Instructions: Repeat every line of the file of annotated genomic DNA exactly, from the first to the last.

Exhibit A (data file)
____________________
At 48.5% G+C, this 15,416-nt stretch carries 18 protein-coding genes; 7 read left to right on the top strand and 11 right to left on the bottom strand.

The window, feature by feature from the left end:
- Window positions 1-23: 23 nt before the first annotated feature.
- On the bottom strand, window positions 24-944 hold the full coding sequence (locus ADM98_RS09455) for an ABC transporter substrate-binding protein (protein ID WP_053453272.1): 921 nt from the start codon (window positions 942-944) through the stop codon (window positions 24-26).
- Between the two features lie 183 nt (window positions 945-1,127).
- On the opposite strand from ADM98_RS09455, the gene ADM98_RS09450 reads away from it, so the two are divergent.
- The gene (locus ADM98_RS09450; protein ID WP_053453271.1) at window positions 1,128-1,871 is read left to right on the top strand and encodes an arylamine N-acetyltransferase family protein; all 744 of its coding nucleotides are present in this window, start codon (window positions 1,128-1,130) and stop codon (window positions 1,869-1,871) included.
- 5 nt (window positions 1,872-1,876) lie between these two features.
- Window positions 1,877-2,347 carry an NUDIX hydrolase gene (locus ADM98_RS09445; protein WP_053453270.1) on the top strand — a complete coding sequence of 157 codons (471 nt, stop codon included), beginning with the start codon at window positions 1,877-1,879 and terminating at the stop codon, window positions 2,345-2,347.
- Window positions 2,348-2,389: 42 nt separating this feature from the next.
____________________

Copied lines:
At 48.5% G+C, this 15,416-nt stretch carries 18 protein-coding genes; 7 read left to right on the top strand and 11 right to left on the bottom strand.

The window, feature by feature from the left end:
- Window positions 1-23: 23 nt before the first annotated feature.
- On the bottom strand, window positions 24-944 hold the full coding sequence (locus ADM98_RS09455) for an ABC transporter substrate-binding protein (protein ID WP_053453272.1): 921 nt from the start codon (window positions 942-944) through the stop codon (window positions 24-26).
- Between the two features lie 183 nt (window positions 945-1,127).
- On the opposite strand from ADM98_RS09455, the gene ADM98_RS09450 reads away from it, so the two are divergent.
- The gene (locus ADM98_RS09450; protein ID WP_053453271.1) at window positions 1,128-1,871 is read left to right on the top strand and encodes an arylamine N-acetyltransferase family protein; all 744 of its coding nucleotides are present in this window, start codon (window positions 1,128-1,130) and stop codon (window positions 1,869-1,871) included.
- 5 nt (window positions 1,872-1,876) lie between these two features.
- Window positions 1,877-2,347 carry an NUDIX hydrolase gene (locus ADM98_RS09445; protein WP_053453270.1) on the top strand — a complete coding sequence of 157 codons (471 nt, stop codon included), beginning with the start codon at window positions 1,877-1,879 and terminating at the stop codon, window positions 2,345-2,347.
- Window positions 2,348-2,389: 42 nt separating this feature from the next.